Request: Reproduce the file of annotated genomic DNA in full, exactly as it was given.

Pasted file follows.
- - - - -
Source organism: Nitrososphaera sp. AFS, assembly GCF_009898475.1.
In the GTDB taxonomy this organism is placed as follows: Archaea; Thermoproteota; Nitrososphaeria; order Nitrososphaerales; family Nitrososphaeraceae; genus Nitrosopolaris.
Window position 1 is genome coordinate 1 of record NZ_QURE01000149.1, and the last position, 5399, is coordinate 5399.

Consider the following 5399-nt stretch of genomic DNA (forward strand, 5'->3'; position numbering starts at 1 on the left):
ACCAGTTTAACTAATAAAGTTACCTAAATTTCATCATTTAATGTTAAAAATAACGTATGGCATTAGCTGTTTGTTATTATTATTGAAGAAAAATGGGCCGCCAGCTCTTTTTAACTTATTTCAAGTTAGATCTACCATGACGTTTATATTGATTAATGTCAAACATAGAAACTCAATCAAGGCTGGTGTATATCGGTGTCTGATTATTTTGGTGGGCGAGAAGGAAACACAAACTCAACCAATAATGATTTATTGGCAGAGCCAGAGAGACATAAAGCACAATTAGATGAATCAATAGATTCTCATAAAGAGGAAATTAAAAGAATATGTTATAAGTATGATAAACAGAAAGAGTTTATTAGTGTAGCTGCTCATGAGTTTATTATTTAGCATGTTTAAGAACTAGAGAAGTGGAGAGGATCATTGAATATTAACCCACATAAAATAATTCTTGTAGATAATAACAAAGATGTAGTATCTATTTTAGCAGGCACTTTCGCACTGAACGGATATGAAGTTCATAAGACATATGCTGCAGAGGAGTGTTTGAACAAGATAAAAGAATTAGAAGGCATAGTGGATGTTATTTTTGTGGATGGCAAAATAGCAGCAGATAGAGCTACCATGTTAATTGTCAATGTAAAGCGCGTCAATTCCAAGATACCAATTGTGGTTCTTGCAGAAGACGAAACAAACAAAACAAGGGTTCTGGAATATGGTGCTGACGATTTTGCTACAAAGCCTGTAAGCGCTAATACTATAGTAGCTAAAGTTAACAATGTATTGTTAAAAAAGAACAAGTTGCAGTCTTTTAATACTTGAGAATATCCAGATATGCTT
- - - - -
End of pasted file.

Source organism: Nitrososphaera sp. AFS, assembly GCF_009898475.1.
In the GTDB taxonomy this organism is placed as follows: Archaea; Thermoproteota; Nitrososphaeria; order Nitrososphaerales; family Nitrososphaeraceae; genus Nitrosopolaris.
Window position 1 is genome coordinate 1 of record NZ_QURE01000149.1, and the last position, 5399, is coordinate 5399.

Consider the following 5399-nt stretch of genomic DNA (forward strand, 5'->3'; position numbering starts at 1 on the left):
ACCAGTTTAACTAATAAAGTTACCTAAATTTCATCATTTAATGTTAAAAATAACGTATGGCATTAGCTGTTTGTTATTATTATTGAAGAAAAATGGGCCGCCAGCTCTTTTTAACTTATTTCAAGTTAGATCTACCATGACGTTTATATTGATTAATGTCAAACATAGAAACTCAATCAAGGCTGGTGTATATCGGTGTCTGATTATTTTGGTGGGCGAGAAGGAAACACAAACTCAACCAATAATGATTTATTGGCAGAGCCAGAGAGACATAAAGCACAATTAGATGAATCAATAGATTCTCATAAAGAGGAAATTAAAAGAATATGTTATAAGTATGATAAACAGAAAGAGTTTATTAGTGTAGCTGCTCATGAGTTTATTATTTAGCATGTTTAAGAACTAGAGAAGTGGAGAGGATCATTGAATATTAACCCACATAAAATAATTCTTGTAGATAATAACAAAGATGTAGTATCTATTTTAGCAGGCACTTTCGCACTGAACGGATATGAAGTTCATAAGACATATGCTGCAGAGGAGTGTTTGAACAAGATAAAAGAATTAGAAGGCATAGTGGATGTTATTTTTGTGGATGGCAAAATAGCAGCAGATAGAGCTACCATGTTAATTGTCAATGTAAAGCGCGTCAATTCCAAGATACCAATTGTGGTTCTTGCAGAAGACGAAACAAACAAAACAAGGGTTCTGGAATATGGTGCTGACGATTTTGCTACAAAGCCTGTAAGCGCTAATACTATAGTAGCTAAAGTTAACAATGTATTGTTAAAAAAGAACAAGTTGCAGTCTTTTAATACTTGAGAATATCCAGATATGCTT